Singapore Art Museum
17 November 2005-7 February 2006
Born in Ganzhou, Jiangxi, China, on 4 January 1940, Gao has survived turbulent changes that occurred in China during the mid-to-late 20th century, including the Japanese invasion of China, the Cultural Revolution, the trauma of a mistaken lung cancer diagnosis, and criticism from the Communist Party during its 'spiritual pollution' campaign. The latter marked the beginning of a self-imposed exile - a 15,000-kilometer journey from Beijing to Sichuan, following the Yangtze from its source to the coast, along the margins of mainstream society. It was a physical and spiritual journey for Gao, in search of the sacred mountain of Lingshan. His travels led him to a greater understanding of his trials, which he subsequently revealed in Soul Mountain, a haunting work of autobiographical fiction.
In 1987, after the government banned his works from publication and performance, Gao left China. He applied for permanent residency in France, and in 1998, he became a French citizen. With the distance from, and removal of, constraints, and the fear of political persecution, Gao's perspective changed. His attitude, adopted over the last 12 years of living in France, can be summarized as 'nothingism'. Essentially, the artist has chosen to disregard any ideologies or trends that would restrict the absolute freedom that he strives for in his work. Attempting to transcend the boundaries of nation and culture, Gao functions as a citizen of the universe, rather than of any particular country. As a result of his all-embracing identity as an artist, it is difficult to label his ink paintings as Eastern or Western. Dr Gilbert Fong of the Chinese University of Hong Kong noted that, like Gao's novels and plays, his paintings are the products of a 'Chinese eye looking through a Western lens' and do not belong to any particular culture.1
Apparently, Gao's encounter in 1979 with the works of European master painters made him realize that he would not be able to surpass these masters in the medium of oil. Thus, he returned to the traditional medium of ink and brush, and pursued his interest in the speed of brush and ink on rice paper, and the potential to be found within the traditional art of Chinese ink painting. After Gao moved to Paris in 1987, Chinese ink painting became his main source of income and gave him the freedom to focus on creative writing.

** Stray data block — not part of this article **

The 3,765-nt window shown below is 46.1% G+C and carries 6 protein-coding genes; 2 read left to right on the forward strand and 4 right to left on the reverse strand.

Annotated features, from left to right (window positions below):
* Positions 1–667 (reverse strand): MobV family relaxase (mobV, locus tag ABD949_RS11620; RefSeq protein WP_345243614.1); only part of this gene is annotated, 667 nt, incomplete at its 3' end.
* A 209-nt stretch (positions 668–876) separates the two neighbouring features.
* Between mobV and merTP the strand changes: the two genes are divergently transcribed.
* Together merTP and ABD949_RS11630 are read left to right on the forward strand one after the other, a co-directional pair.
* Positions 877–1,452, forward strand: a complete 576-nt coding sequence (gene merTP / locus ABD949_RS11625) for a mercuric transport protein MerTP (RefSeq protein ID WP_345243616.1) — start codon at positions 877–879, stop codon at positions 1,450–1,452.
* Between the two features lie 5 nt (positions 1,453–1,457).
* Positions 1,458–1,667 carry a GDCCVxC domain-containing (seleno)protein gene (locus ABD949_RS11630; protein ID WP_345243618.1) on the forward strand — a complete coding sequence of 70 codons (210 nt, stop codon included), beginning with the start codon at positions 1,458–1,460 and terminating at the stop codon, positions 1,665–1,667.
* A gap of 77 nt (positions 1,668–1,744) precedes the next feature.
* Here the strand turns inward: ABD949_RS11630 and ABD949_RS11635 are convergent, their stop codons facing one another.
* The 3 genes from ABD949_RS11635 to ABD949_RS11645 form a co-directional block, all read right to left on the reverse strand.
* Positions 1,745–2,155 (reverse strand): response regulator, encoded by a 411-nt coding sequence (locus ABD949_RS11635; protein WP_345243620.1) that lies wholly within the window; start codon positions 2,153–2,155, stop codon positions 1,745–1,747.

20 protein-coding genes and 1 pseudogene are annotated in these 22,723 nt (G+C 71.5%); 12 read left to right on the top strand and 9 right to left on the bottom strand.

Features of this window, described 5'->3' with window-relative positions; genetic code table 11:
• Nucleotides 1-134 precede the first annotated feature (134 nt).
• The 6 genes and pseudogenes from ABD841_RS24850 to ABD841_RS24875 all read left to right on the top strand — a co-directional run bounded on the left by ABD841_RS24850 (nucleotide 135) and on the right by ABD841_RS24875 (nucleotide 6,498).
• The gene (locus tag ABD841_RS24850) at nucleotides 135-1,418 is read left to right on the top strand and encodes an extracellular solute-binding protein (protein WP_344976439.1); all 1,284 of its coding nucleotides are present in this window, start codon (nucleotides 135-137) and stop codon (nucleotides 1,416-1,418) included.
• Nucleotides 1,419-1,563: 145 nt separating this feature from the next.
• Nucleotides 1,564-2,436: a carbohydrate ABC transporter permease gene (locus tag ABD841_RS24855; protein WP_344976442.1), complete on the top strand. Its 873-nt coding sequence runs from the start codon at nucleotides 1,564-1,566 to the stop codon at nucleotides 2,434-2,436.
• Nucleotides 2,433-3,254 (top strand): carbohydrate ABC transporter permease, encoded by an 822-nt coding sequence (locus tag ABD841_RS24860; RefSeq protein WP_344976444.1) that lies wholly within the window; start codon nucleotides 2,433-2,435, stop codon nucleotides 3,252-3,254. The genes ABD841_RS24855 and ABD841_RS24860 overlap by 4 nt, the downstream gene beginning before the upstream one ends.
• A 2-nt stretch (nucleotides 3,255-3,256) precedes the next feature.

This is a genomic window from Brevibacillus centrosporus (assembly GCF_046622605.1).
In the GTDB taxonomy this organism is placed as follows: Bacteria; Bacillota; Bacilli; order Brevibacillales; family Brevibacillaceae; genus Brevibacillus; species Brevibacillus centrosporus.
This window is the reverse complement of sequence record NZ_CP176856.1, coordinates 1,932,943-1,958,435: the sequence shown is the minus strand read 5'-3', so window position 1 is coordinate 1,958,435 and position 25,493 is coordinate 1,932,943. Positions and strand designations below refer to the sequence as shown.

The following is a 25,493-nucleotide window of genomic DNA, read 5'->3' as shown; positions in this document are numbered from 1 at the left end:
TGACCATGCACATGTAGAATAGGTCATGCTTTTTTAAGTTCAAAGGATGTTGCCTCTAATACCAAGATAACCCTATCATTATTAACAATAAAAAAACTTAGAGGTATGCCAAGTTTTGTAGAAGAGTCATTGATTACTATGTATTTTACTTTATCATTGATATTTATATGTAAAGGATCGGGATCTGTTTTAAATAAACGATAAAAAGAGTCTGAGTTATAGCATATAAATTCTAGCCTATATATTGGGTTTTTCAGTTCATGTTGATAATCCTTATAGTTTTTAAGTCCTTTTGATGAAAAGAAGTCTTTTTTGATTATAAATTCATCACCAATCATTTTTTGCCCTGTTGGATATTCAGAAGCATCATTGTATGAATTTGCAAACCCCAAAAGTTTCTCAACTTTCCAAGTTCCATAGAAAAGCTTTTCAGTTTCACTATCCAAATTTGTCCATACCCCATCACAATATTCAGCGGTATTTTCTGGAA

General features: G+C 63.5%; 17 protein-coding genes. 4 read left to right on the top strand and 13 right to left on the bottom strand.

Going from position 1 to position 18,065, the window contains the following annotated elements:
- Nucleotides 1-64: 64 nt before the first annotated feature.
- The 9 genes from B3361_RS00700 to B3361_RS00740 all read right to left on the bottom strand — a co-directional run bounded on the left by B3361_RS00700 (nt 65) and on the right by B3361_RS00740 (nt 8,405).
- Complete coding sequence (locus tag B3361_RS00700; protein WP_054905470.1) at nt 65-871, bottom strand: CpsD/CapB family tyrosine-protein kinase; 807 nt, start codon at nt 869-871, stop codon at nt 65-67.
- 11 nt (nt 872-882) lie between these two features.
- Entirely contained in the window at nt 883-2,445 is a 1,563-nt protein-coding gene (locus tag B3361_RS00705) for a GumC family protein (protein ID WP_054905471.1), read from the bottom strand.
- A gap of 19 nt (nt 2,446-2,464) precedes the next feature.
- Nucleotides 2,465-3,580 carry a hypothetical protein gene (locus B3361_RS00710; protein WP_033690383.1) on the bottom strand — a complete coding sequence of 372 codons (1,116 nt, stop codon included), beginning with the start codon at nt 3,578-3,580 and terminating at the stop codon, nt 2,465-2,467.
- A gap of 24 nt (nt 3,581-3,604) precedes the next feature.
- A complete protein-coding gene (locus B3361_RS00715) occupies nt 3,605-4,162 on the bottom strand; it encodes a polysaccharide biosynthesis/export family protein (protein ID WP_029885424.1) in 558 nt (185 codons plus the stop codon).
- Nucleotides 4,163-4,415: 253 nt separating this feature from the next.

One may choose to view Gao's visual art with expectations based on familiarity with his written work, or to make connections with his literature and plays. In Gao's words, from Return to Painting, 'I would be far happier, in fact, if you were to simply look at my paintings without consulting these pages for confirmation or explanation'.2 It seems evident that the depth to be found in Gao's paintings is one visualized from within the artist. He took up photography during the Cultural Revolution, and has incorporated the viewing angle, depth of field and focus of photography into the landscapes and narratives of his mind. In Soul Mountain, from Gao's figurative works, the writer-painter's self (or ego) manifests itself as a chaotic mass or black hole with a lone figure. The composition depicts the turmoil and struggles within his innermost thoughts; what Gao sees as, 'More than self-expression … as a case of self-purification - observing with a pair of somewhat sober eyes the ever-changing world and one's own mainly unconnected self - than an act of self-expression'.3 Parallels can be found in the novel, Soul Mountain, in which the self manifests itself as the protagonists through the pronouns 'I', 'you', 'she' and 'he'. The novel's intricacies and nuances may seem unfathomable; language fails to bridge the gap between narrative and interior reality. But this is the point at which Gao's paintings begin to tell the story. In Oblivion, Gao's depiction of nothingness takes the form of an empty hut accompanied by a single stick-like trunk with a single leaf. This work brings to mind the aesthetics and language of Ni Zan (1306-74), one of the Four Great Masters of the Yuan Dynasty who lived through turbulent dynastic changes. Perhaps the empty hut in Gao's composition, like Ni Zan's empty pavilion, is a representation of Gao's abandoned home and the end of his idealistic view of the world into which he was born. The single trunk standing alone in the barren composition of In the Rain resonates with the same hidden declaration of survival in a hostile world.4
A quiet moment spent viewing Gao's monochromatic ink paintings in an empty gallery is like an intimate conversation with the writer-painter, who is baring his soul. If you expect to emerge from the experience of viewing this work with a greater awareness of the riddles of life, you might be disappointed. However, do not be surprised if you come out a little shaken from the intensity and feeling humbled by the encounter. Kwok Kian Chow, Director of the Singapore Art Museum, compares the experience to that of sudden enlightenment in Chan (Zen) philosophy, with the paintings capturing a heightened moment of human existence. The compelling narratives in black and white tones express the intellect and emotive power of the painter's unique language, creating a surreal watercolour-like image in ink.
1. Xingjian G. EXPERIENCE Programme: Bilingual Cultural Forum, 20 November 2005.
2. Xingjian G. Return to Painting. New York: HarperCollins, 1999.
3. Xingjian G. Thoughts on Painting. Paris, 14 July 1995.
4. Imperial China's Splendors, 12 July 1996 transcript.
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